Is your firm planning
to enter the
Canadian market?

A Short HR Guide for International Firms

By: Kathryn Benson
Senior Human Resources Consultant, HR Options

Doing business in Canada presents a great opportunity for international firms.  But hiring Canadian employees is complex. You must comply with Canada’s employment laws or risk penalties or lawsuits if you get it wrong.

There are three things you need to do: 


Comply with Canadian employment laws - both federal and provincial

There are strong protections for Canadian employees in both federal and provincial law.  Wherever you do business, you are responsible for implementing compliant policies for:

  • Hiring employees

  • Vacation and holidays

  • Overtime pay 

  • Classification of employees 

  • Health benefits

  • Health and safety 

  • Workplace harassment and violence

  • Worker’s comp

  • Performance reviews

  • Discipline and terminations 


Make all of the right payments to the government and your employees

You must pay the right taxes at the right time to the right government agency. You also need to make sure that your employees are paid properly. Your payroll must accurately account for:

  • Taxes

  • Benefits

  • Retirement Savings Plans

  • Accrued vacation

  • Overtime

There are strong protections for Canadian employees in both federal and provincial law.

Before determining how you will administer your payroll and remit your taxes, it is important to understand responsibilities of vendors and partners.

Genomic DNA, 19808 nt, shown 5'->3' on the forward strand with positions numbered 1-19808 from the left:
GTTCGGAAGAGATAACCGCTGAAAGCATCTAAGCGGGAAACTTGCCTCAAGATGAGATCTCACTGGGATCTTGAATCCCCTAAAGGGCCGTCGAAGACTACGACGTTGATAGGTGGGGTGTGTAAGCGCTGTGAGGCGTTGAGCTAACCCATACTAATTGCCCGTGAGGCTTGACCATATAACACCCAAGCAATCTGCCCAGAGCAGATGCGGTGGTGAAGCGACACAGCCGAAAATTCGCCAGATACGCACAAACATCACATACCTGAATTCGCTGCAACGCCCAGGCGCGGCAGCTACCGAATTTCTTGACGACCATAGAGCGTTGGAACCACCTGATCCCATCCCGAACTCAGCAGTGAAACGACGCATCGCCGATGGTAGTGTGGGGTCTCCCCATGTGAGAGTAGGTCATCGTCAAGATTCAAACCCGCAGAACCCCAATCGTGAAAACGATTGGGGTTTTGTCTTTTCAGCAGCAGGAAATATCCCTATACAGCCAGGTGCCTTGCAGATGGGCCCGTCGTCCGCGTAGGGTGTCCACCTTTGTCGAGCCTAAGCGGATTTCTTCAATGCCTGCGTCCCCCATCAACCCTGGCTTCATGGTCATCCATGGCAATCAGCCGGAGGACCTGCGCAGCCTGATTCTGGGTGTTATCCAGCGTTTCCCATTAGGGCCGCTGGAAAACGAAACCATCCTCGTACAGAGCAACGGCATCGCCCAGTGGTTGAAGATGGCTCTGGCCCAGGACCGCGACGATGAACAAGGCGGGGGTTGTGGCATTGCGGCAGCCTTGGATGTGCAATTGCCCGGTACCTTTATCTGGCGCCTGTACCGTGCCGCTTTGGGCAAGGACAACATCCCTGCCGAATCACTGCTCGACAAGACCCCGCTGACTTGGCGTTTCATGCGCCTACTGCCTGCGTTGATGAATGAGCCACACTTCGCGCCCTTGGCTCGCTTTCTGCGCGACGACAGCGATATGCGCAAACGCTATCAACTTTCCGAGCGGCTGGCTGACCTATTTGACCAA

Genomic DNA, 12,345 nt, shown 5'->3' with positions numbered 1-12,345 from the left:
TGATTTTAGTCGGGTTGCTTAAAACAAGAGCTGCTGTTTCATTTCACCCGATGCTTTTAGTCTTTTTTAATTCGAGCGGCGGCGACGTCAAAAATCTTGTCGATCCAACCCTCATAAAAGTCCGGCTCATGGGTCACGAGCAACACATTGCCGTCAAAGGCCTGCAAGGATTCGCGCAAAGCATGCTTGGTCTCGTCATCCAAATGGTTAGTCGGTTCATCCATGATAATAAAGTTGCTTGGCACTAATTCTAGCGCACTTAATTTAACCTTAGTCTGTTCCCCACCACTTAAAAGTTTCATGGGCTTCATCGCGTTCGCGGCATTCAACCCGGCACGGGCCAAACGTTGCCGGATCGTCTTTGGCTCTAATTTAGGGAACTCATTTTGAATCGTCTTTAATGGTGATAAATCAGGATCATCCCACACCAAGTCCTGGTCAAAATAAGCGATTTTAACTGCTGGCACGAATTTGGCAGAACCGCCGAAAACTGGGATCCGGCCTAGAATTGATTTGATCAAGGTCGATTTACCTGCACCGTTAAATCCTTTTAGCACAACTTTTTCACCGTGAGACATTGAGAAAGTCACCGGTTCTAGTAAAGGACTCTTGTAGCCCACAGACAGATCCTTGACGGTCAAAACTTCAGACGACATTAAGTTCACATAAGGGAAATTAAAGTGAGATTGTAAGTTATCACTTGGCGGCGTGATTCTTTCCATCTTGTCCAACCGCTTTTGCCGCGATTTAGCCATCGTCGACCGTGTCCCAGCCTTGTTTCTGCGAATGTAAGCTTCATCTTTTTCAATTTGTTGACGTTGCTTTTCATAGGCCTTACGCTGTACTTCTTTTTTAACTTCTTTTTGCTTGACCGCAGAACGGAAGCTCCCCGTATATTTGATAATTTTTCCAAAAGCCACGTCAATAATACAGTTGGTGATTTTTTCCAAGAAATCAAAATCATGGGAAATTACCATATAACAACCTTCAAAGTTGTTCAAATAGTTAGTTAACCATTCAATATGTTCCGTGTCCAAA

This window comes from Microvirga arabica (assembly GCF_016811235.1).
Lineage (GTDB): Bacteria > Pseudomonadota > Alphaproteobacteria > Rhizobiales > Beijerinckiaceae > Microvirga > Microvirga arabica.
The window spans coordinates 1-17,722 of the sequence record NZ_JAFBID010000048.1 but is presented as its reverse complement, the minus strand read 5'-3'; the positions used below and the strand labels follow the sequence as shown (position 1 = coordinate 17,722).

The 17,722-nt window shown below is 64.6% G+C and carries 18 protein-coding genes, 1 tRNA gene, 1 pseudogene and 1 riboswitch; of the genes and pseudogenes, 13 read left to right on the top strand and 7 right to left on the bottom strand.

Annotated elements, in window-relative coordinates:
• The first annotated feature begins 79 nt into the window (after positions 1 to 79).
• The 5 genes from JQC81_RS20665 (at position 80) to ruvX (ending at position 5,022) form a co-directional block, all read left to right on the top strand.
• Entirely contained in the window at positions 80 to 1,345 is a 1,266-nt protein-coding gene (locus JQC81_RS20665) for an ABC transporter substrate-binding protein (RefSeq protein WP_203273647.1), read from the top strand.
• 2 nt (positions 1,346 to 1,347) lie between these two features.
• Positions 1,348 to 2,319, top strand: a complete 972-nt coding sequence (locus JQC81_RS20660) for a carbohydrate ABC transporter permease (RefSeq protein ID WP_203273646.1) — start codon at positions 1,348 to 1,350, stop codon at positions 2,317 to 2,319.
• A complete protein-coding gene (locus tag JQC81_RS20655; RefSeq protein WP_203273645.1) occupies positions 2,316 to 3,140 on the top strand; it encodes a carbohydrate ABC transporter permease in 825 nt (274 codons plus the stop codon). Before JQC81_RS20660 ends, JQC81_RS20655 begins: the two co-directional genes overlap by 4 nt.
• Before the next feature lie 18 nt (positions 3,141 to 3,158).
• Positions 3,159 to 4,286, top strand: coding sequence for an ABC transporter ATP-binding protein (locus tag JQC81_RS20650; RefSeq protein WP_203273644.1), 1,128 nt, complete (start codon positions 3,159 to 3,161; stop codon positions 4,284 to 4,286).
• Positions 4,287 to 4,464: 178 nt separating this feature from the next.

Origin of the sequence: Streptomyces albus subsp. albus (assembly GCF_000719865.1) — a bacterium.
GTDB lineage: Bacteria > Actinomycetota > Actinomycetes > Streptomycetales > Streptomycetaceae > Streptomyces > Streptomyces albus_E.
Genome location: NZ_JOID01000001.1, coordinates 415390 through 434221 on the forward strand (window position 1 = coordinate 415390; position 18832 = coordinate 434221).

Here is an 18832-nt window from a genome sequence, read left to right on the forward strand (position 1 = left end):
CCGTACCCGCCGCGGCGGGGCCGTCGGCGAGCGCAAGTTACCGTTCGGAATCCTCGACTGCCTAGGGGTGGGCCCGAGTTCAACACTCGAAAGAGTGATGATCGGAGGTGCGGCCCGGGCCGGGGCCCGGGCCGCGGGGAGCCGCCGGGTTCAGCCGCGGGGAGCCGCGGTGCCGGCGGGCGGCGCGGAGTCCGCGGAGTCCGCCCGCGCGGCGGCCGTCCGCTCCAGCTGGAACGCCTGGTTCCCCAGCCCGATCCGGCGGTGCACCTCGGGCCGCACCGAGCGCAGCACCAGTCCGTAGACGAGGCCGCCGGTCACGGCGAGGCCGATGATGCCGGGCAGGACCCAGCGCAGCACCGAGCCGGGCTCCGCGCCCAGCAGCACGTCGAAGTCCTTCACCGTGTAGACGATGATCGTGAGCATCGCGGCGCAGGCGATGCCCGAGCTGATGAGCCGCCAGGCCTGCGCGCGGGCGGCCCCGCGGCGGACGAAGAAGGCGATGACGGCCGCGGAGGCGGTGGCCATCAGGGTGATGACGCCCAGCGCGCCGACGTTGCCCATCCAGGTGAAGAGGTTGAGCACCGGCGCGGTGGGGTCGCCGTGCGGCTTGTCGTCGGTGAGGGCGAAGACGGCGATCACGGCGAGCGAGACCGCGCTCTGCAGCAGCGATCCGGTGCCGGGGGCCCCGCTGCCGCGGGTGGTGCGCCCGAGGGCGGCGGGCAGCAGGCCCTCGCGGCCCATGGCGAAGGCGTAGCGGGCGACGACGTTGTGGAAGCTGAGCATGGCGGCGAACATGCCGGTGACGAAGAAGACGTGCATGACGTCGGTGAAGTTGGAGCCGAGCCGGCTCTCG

Companies that don’t have significant expertise in Canadian HR should look for vendors who will not will only follow your direction, but will also insure that you are fully compliant with employment laws.


Communicate with employees that you are in compliance

Best practices in Canadian HR include significant documentation of major events in your relationship with employees.  We recommend that you have clear documentation in each employee’s file, so that you protect your company should a dispute arise.  Essential documents include:

  • Engagement letter outlining the mutually agreed upon terms and agreements of employment

  • Performance reviews, especially if specific performance improvement has been requested of the employee

  • A record of any disciplinary action

  • Record of employment – when employees leave, they are entitled to a written record of their employment

  • Notice of termination

Getting into action:

If your company is planning to employ Canadian workers, it is important that your company works with an expert in Canadian HR. There are too many pitfalls to attempt the journey without a guide.  The options you can consider are:

  • Hire an employee who brings expertise

  • Hire a consultant who can help you set up your HR in a compliant manner, and be with you every step

  • Choose an outsourced employer of record who will handle your administrative HR and payroll 

About HR Options

HR Options helps international companies entering Canada navigate Canadian Employment laws and use HR best practices.

We offer two types of services:

Canadian Outsourced Employment Services deliver full-service HR to international companies doing business in Canada. 
HR Consulting provides expert advice and implementation on Canadian HR on a fractional or project basis.


I'd be delighted to understand your situation and help guide you to make the right decision for your organization.

Nunzio Presta | 289.333.2132 |

Sr. Sales & Marketing Executive